Sen. Rand Paul (R-Ky.) has often been accused of being President Donald Trump’s lackey, yet he’s one of the few men in Washington who hasn’t proven to be a “yes man.” His latest comments about one of Trump’s signature 2016 promises proves just that.
Appearing on CNN’s Situation Room with Wolf Blitzer on Wednesday, Paul said, “I remain a fiscal conservative, even on the wall, so I’m not excited about spending $20, $30, $40 billion on a wall.”
“I’m still a believer that we don’t have money to spend. We’re $700 billion in the hole,” Paul added.
However, Paul is not against all forms of keeping illegal immigrants out.
“And while I will vote for money for barriers, I’m not voting for $40 billion for barriers,” Paul added.
Paul’s resistance to voting for the border wall indeed comes at a time when the United States is $20 trillion in debt.
What the border wall might cost still isn’t concrete. According to TIME, it could cost $70 billion, but if you ask the U.S. Department of Homeland Security, it’s $21.6 billion. Other estimates say $15 billion to $25 billion.
No matter how you swing it, it’s still billions of dollars out of taxpayer pockets to construct it, and then hundreds of millions every year to maintain it. And this comes at a time when our national debt is still rising ever-higher by the minute; debt Paul would rather not add to.
This is especially relevant since building the wall isn’t necessarily a guaranteed way to keep illegal immigrants out. Many people who are now in the United States illegally came here first legally. In 2006, Pew Research Center found that many who are undocumented in the country came here with visas, let them expire, and simply didn’t go home.
The exact number of those who overstay is hard to nail down, but crunching the numbers for what was available, Pew deduced that “the estimates suggest that out of an unauthorized population of 11.5 to 12 million, some 4 to 5.5 million or between 33% and 50% are visa overstayers.”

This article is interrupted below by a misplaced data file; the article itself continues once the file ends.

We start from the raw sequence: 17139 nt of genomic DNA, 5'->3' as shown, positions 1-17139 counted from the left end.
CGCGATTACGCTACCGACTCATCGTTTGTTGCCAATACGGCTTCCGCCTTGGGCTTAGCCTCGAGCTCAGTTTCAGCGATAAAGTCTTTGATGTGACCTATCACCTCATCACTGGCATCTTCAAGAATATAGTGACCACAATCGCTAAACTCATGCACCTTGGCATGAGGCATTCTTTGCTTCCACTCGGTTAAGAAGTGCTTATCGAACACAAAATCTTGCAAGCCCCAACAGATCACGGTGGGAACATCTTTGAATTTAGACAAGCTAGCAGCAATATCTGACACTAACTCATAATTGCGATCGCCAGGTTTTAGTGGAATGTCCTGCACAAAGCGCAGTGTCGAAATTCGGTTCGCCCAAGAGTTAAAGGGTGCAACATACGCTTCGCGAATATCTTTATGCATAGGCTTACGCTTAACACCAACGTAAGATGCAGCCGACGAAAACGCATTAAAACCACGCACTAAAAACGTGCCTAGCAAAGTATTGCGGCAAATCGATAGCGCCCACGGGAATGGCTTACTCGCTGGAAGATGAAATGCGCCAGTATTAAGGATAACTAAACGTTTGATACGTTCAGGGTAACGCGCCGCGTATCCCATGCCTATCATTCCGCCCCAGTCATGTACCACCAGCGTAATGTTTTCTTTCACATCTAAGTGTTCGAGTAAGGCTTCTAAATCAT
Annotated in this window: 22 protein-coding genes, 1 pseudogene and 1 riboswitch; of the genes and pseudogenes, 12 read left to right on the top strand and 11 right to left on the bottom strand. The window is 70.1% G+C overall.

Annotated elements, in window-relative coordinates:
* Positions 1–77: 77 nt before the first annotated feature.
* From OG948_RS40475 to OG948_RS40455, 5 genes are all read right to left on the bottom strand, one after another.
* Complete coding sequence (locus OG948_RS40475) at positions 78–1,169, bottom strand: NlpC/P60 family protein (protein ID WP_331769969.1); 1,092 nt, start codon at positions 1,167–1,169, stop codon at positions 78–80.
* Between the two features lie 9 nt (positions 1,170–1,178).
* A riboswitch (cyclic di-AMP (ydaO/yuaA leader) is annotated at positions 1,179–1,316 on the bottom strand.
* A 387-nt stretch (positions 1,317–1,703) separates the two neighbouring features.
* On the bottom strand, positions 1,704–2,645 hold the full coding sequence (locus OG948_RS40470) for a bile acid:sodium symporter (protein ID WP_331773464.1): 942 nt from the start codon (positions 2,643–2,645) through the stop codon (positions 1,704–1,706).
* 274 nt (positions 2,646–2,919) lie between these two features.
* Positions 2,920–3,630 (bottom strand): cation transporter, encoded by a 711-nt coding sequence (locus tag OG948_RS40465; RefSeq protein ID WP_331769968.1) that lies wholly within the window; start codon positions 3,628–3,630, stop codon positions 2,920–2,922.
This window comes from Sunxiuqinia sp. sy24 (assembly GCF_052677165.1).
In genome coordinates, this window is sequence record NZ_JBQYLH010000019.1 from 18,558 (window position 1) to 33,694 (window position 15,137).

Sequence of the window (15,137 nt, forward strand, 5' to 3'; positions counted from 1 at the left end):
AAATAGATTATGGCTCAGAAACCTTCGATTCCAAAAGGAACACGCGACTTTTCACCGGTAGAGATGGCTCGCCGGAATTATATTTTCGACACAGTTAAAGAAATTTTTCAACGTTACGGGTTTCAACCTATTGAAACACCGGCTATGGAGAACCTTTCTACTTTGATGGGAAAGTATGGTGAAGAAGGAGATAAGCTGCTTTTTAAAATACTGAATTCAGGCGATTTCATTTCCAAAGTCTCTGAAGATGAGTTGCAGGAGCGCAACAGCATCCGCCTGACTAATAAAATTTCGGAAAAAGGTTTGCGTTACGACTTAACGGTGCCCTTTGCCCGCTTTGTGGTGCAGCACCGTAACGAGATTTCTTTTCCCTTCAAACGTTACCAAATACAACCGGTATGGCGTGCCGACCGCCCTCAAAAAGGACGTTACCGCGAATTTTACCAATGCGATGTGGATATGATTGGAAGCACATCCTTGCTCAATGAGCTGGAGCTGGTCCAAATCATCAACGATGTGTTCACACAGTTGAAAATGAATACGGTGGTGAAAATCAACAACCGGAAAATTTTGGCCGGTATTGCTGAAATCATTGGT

Furthermore, while the wall may keep out those seeking to walk across the border, it doesn’t stop anyone from tunneling underneath it, which Border Patrol agents say is a big problem according to the Cato Institute.
If not over or through, some crossers may opt to go under. Tunnels are typically used more for drug smuggling, but they still create a significant vulnerability in any kind of physical barrier. From 2007 to 2010, the Border Patrol found more than one tunnel per month, on average. “For every tunnel we find, we feel they’re building another one somewhere,” Kevin Hecht, a Border Patrol tunnel expert, told The New York Times last year. A wall would likely increase the rewards for successful tunneling as other modes of transit grow more expensive.
Cato also noted that the wall’s opacity is something that could prove to be a massive problem. Border Patrol agents actually see rock or concrete walls as a hindrance to their jobs as it stops agents from seeing the movements of illegal immigrants attempting to cross. It’s better for agents to see them and react accordingly rather than being completely blind to them until it’s too late.
These are just some of the reasons that any amount of billions of dollars thrown at a wall that might not work seems like a bad investment.
The question of border security is definitely one to be addressed, and some investment in better technologies and more border agents may be warranted. However, no wall will stop overstayers, tunnelers, or anyone with enough will and ingenuity.
Paul’s take on wall spending should be heeded.